L.A. Meyer,
Jacky Faber #11: Boston Jacky
(Harcourt, 2013)

Boston Jacky is so much fun in places, it's hard to accept that author L.A. Meyer and his eponymous character, Jacky Faber, might be running out of steam.

At its core, Boston Jacky is exactly what the previous 10 volumes in the Bloody Jack series have been -- a fun, adventure-filled romp with an appealing protagonist who never grows up. Our Jacky gets herself into plenty of messes, but she always lands on her feet and scampers away, laughing at her foes as she goes. In her wake, she leaves broken hearts and busted heads, and we can content ourselves with the knowledge that everyone got what they deserved.

In this case, she's back in her second home of Boston, reconnecting with dear friends, loyal business partners and old enemies. She buys a bar, opens a theater, throws her allegiance behind the Irish fire brigade and thumbs her nose at the local women's temperance union. Her maternal skills are questioned -- perhaps with good reason, let's face it, as she's only 17 and has a habit of running off to other countries at the drop of a hat, waltzing into danger on a whim and leaving her young charges with whomever is handy. One of her dearest friends has seemingly had enough of our Jacky, and her long, star-crossed romance is on the brink of dissolution.

Let's talk about that for a moment. Jacky fell in love with Jaimy Fletcher in the first book in this series, and ever since they've been torn asunder and kept apart, and they've fallen victims to more misunderstandings and miscommunications than a season of Three's Company. Through it all, Jacky has been less than faithful, and Jaimy has proven to be overbearing, jealous, angry and, perhaps worst of all, a hypocrite. He is, in this novel, deceitful and cruel and, by tale's end, a bit brutal. Face it, L.A. Meyer -- this complex romance you've plotted has gone sour, and it's time to move on.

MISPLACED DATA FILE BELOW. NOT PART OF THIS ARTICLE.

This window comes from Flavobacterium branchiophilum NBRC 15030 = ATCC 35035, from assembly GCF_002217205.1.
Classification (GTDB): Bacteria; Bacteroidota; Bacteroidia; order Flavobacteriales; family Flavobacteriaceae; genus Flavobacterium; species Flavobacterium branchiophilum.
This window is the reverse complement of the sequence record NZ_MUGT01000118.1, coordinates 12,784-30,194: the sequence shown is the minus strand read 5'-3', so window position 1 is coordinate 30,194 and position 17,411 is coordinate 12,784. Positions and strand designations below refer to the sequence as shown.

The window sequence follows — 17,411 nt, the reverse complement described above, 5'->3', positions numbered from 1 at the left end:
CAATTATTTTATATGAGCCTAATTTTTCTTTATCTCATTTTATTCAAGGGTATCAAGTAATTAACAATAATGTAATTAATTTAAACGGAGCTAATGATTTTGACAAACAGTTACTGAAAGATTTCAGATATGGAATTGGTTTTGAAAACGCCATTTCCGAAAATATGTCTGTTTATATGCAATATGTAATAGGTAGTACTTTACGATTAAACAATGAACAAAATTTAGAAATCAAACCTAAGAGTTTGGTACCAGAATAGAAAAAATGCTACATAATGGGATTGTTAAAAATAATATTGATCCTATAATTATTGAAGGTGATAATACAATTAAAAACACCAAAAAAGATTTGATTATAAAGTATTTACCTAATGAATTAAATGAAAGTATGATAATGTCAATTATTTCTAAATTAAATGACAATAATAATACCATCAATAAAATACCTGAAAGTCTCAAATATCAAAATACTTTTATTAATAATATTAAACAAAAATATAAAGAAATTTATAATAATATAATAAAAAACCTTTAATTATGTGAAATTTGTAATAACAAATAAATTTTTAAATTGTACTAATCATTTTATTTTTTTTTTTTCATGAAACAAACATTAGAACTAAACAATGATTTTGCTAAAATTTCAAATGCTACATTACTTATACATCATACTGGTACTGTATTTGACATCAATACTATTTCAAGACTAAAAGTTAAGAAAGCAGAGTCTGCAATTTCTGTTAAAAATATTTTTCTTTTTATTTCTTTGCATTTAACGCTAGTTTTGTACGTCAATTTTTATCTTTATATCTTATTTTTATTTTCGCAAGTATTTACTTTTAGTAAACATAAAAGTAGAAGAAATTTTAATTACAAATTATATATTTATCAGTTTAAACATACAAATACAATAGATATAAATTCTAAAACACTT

Otherwise, this book reunites Jacky -- and readers -- with a great many characters from previous novels. However, there are no great events here to tell -- Jacky isn't thrust into major battles that change the world, there's no political intrigue, there's no big naval adventure or pirate yarn, not even a trip down a mighty river. Jacky just does stuff, and she reacts to events around her, and things happen. But nothing big, nothing noteworthy. Just ... stuff.

And her latest trick to get out of nearly any situation involves psychedelic 'shrooms, and that conceit has already grown old. One of the big climaxes -- if you can call it that -- of this volume devolves into a farce. It's just too freakin' silly.

I'm sad to say, this series is weaker now than it was in the beginning. Our protagonist seems adrift, unsure where she belongs. Our romantic leads are hopelessly broken, and if either forgives the other at this point, we've slipped well beyond the bounds of believable writing. And Jacky, who's packed a lot of living into her short life, needs to grow and, dare I say it, mature. Perhaps she even needs to face some actual consequences for the many choices she's made.

And yet -- I still enjoy reading Jacky's adventures. Someone who picks up a copy of Boston Jacky without reading previous books in the series will probably not be tempted to continue on. But those of us who've been with Jacky from the start -- I suspect most of us will keep coming back for more.

As a final aside, can anyone explain why Jacky, on shore leave during a brief trading voyage, turns up her nose at the bull fights because they are cruel, then goes and wagers on the cock fights instead?

book review by
Tom Knapp

11 January 2014

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